To The Daily Sun,
I want to speak on behalf of the Belknap County Nursing Home employee who works full-time at the nursing home during the day and then part-time at night elsewhere just to make ends meet. I also want to speak on behalf of the countless employees who live paycheck to paycheck who have to scrimp and save all year to have enough money for Christmas presents. These are the people who are now looking at the possibility of having to come up with over $800 in the next eight weeks to cover the shortfall for the health insurance.
The County Delegation can blame the county commissioners and the commissioners can blame the delegation while incurring more and more legal costs to the taxpayers. The employees do not care who is to blame. What we want is to go to work to take care of our residents and then go home to take care of our families. We cannot bear the burden or the added stress of unexpected health care costs and the uncertainty of if our jobs are going to be cut. We don't care who wins in this power struggle. We just ask that we are no longer used as pawns.
I want to ask the delegation to please allow money to be transferred to cover the cost of the health insurance for this year. The money is there, just not in the correct budget line. Let the commissioners renegotiate contracts with the unions to include talks on increases in healthcare costs. Allow the elected officials and their hired staff to do their jobs with your oversight. Let's stop working against each other and work toward a reasonable agreement for all parties; which include the taxpayers.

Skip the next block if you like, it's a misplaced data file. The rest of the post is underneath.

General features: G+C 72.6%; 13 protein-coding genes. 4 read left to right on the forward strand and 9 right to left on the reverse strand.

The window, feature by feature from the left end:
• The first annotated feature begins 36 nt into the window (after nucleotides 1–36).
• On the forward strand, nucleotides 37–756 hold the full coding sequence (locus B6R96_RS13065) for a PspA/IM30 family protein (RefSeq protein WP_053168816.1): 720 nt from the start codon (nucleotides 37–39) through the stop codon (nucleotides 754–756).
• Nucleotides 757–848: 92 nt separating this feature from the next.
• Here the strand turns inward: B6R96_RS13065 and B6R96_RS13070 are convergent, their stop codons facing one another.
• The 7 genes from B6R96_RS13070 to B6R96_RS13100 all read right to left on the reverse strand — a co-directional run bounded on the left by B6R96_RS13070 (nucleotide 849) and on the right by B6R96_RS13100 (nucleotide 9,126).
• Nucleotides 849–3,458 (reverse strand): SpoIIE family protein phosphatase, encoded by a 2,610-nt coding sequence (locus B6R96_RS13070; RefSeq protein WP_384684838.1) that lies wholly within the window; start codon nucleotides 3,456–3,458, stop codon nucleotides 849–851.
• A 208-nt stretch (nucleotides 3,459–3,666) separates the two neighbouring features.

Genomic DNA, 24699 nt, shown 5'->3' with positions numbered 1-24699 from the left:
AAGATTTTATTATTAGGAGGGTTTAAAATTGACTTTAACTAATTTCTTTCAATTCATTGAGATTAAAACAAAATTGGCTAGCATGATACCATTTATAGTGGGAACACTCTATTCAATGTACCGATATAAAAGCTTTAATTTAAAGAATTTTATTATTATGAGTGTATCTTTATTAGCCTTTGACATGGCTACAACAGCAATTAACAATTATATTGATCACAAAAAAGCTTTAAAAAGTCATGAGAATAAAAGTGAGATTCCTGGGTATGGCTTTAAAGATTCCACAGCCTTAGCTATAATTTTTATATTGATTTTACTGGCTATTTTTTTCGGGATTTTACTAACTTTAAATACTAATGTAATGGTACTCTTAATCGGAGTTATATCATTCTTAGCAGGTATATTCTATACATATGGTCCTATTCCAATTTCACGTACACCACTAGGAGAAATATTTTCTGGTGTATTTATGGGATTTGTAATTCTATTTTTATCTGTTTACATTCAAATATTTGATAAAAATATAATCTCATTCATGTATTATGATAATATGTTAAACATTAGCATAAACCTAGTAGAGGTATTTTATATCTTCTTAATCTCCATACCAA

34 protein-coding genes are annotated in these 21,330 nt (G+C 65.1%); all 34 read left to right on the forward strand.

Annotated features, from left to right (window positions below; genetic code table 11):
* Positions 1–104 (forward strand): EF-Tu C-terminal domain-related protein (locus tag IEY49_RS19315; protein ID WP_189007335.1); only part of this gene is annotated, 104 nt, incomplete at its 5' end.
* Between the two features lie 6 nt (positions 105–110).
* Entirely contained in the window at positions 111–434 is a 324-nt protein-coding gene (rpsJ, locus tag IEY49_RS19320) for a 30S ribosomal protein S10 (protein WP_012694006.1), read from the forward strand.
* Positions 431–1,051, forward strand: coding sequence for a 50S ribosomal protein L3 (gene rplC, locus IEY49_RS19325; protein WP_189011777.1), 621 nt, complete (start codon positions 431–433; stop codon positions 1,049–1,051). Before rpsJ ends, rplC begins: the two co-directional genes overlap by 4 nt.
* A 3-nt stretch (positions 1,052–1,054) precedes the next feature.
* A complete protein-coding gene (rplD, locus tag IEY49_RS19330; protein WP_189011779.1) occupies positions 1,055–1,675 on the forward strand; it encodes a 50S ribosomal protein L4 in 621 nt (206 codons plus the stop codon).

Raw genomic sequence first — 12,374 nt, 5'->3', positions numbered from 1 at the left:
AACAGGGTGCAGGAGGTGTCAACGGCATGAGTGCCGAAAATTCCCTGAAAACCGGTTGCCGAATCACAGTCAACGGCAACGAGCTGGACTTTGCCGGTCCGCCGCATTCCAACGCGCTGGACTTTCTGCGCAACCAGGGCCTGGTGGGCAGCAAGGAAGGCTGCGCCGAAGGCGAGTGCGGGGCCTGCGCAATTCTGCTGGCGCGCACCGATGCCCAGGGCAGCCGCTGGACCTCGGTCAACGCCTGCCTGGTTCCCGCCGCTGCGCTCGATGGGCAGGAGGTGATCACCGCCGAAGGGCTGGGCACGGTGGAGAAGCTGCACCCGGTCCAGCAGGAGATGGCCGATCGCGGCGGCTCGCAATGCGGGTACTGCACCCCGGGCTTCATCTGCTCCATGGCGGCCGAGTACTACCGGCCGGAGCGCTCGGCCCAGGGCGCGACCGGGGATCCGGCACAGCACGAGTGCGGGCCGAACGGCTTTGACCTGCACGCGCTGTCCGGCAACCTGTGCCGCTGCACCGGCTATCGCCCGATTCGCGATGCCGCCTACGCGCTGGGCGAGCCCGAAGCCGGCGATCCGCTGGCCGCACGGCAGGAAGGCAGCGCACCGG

I will be supporting Dave Pollak for Belknap County Commissioner. Dave has common sense, listens with no prejudgments and has experience with budgets.
Last Updated on Wednesday, 22 October 2014 09:40
To The Daily Sun,
Here is one of the many reasons I'm running to represent you in Northfield and Franklin. A grandmother told me that she has not voted for 30 years but this year she will. She explained, "I am losing my babies." Her children are leaving New Hampshire because they can't find jobs. Soon, her grandchildren will be hundreds of miles away. "I will be alone. I want them to stay, but they can't."
This woman won't be available to help her children take care of their children. The grandchildren will rarely see their grandmother. Some day when she needs help, her family won't be there to act as caregivers. This sad story is being played out across the state.
Thousands of young families are moving away because New Hampshire jobs are scarce. The Bureau of Labor Statistics confirms what most of us recognize: there are fewer people overall working now in New Hampshire than there were eight years ago. Those who are working are often working harder for less. Middle-class income is down for the fifth year in a row. Savings are stagnant or declining. Costs are rising.